After the discussion of David’s kingdom and government, we have a nice little story:
We have met this נכה רגלים once before, in the context of the fall of the house of Saul:
And David wants to find him because of his oath to Jonathan:
Now מפיבשת is in hiding, which is rational given what happened to his uncle איש בושת:
And that’s how the family of kings was usually treated when a new king came to power:
So why is ציבא betraying him? It might be that David is trustworthy, but in fact ציבא is a rather unsavory character, as we see during Avshalom’s rebellion, when מפיבשת is living in Jerusalem:
After the rebellion is suppressed and Avshalom is dead, David returns to Jerusalem:
But David doesn’t know this now, and he finds מפיבשת, and (fortunately for מפיבשת) David in fact means it when he said אעשה עמו חסד:
And so the story ends. Next chapter starts the war with Amon and the saga of Bat Sheva.
Two questions come to mind: first, when does this take place? There’s no “אחר הדברים האלה”. How does it fit in the context, the מלחמות רשות and the summary of David’s kingdom of the previous perek, and the war with Amon in the next? Second, why is David looking for Saul’s survivors? הכי יש עוד אשר נותר לבית שאול sounds very omnious.
So we have a story that seems to take place regularly: היה עומד ועוסק בתורה עד שעלה עמוד השחר. What was going on that the חכמי ישראל came to ask פרנסה every morning?
We’ve quoted this before, the idea that David was so focused on building the בית המקדש that he wouldn’t use the funds that he had dedicate for it for any other purpose, even when people were starving. When was this רעב שלש שנים? It is described in שמואל ב פרק כא, but without any specific dates. This perek is an appendix, a story that happened בימי דוד:
We will look at what ה׳'s answer means later. But Rabbi Eybeschutz connects these two stories with the stories of David’s מלחמות רשות, and thus פרק ח with the beginning of פרק כא:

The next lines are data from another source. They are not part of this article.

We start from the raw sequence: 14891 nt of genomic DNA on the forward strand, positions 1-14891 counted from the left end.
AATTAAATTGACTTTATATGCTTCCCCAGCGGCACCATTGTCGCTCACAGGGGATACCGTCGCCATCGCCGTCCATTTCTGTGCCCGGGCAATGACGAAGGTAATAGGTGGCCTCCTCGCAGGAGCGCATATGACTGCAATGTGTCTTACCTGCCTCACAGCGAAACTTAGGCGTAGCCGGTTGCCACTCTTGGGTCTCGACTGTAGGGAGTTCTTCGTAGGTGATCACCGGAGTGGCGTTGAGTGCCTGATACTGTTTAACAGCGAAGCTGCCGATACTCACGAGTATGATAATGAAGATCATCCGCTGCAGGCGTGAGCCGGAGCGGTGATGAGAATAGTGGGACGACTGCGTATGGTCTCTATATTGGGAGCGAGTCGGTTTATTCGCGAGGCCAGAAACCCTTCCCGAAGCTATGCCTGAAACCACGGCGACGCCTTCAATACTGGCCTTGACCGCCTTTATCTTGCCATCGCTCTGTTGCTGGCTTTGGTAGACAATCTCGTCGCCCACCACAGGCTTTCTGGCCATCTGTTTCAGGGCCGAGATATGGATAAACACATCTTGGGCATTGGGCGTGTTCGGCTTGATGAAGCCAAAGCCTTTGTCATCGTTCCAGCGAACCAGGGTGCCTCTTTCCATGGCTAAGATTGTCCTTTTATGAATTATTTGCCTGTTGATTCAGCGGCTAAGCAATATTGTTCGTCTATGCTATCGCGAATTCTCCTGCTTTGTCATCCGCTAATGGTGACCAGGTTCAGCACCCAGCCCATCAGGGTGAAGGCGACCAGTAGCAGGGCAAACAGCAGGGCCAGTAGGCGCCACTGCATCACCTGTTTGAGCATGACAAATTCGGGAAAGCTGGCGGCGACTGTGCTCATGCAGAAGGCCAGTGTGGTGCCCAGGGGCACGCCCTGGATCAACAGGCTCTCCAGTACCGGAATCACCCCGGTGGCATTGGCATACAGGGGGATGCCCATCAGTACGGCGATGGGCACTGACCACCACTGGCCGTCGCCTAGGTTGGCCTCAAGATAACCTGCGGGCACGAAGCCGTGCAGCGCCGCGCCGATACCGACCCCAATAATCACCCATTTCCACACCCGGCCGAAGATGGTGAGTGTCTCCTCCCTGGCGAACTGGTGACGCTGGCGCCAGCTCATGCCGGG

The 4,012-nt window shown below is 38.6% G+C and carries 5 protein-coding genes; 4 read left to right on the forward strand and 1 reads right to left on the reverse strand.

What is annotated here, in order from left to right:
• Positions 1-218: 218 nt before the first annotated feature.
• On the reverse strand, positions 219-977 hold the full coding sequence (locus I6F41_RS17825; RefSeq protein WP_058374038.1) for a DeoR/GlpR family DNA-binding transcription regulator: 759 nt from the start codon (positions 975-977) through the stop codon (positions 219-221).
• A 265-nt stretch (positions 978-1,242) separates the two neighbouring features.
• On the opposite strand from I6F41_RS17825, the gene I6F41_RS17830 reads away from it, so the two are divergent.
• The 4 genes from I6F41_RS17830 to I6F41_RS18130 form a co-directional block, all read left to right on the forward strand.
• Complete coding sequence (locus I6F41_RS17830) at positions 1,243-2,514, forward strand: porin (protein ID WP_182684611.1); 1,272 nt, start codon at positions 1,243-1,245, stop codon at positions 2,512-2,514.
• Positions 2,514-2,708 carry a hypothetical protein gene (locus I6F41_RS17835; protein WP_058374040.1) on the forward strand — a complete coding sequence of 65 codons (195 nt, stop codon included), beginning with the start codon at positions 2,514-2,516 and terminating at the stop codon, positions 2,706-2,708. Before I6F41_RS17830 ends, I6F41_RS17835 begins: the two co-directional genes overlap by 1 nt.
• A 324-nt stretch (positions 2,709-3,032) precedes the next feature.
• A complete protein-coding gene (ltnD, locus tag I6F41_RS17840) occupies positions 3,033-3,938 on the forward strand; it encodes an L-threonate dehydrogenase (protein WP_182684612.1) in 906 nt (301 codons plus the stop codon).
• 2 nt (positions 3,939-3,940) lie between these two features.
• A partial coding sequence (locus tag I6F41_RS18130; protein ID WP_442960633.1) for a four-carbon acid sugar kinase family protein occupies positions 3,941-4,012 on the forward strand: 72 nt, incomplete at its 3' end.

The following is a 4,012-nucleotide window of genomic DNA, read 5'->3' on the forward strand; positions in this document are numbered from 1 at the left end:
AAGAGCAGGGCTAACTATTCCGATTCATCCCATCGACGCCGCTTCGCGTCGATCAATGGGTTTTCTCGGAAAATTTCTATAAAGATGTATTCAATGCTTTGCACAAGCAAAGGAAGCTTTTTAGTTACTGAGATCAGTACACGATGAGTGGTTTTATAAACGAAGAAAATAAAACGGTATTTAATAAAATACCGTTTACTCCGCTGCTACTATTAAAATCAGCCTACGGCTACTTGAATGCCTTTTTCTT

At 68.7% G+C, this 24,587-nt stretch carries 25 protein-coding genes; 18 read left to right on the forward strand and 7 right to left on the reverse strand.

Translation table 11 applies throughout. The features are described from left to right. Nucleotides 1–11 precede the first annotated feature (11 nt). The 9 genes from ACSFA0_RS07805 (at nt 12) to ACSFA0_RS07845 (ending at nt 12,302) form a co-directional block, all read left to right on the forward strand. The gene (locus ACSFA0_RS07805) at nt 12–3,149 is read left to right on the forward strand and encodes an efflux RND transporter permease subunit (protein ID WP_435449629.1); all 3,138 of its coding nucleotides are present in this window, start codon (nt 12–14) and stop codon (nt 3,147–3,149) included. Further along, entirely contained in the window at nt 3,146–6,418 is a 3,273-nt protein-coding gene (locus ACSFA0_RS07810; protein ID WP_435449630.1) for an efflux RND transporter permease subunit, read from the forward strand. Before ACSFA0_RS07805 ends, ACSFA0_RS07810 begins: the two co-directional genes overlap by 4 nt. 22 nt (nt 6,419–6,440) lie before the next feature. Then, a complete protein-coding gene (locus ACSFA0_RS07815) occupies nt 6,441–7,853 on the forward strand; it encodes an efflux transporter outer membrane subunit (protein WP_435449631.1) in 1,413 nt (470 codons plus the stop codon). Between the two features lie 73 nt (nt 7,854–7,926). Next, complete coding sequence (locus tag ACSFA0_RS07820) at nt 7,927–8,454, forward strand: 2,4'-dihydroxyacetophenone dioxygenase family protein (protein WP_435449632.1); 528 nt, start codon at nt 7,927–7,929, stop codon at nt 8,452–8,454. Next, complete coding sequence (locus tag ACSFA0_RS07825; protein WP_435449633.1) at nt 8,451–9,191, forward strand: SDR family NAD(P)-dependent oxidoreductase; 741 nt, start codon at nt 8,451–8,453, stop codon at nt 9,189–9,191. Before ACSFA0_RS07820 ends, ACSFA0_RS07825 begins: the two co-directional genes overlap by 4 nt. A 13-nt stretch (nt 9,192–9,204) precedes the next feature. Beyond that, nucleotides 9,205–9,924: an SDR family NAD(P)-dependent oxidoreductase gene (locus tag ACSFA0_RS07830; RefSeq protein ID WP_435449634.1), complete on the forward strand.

So if the three years famine of פרק כא was during the time of the wars of פרק ח, then the aftermath of the famine corresponds to פרק ט, our perek.
Again, the dates are not explicit, and there are different opinions in חז״ל.
They narrow the problem down to one of צדקה, and then to David himself. And the problem is אל שאול ואל בית הדמים על אשר המית את הגבענים. Who were the גבענים?
But if they were the hewers of wood and the drawers of water למזבח ה׳, then when did Saul kill them? We have no record in תנ״ך. Rashi speculates:
(We will look at Rashi’s second opinion shortly)
Malbim is bothered by this; why should all of the people suffer for Saul’s sin, and why should be punishment be in the time of David? He says the problem started under Saul, but the injustice continued:
The sin of the Givonim started in the days of Saul. Whether they were literally killed or simply impoverished, we don’t know. But the oppression of the Givonim continued through the start of David’s reign, and it reached a point that ה׳ punished Israel with a famine. Now it wasn’t just the outcasts, the strangers, who were suffering, but all the people. And still David missed the point, not opening his storehouses of gold and silver but instead encouraging more war, until he finally said, אין הדבר תלוי אלא בי. What is happening is the very antithesis of ויהי דוד עשה משפט וצדקה לכל עמו. So David tries to make amends. I will give David the benefit of the doubt and assume that he believed them when they said אין לנו איש להמית בישראל, that they would only humiliate Saul’s family. The fact that they killed them had consequences, and we will deal with that when we learn פרק כא inside. But now, the injustice reached the point that ה׳ required drastic action: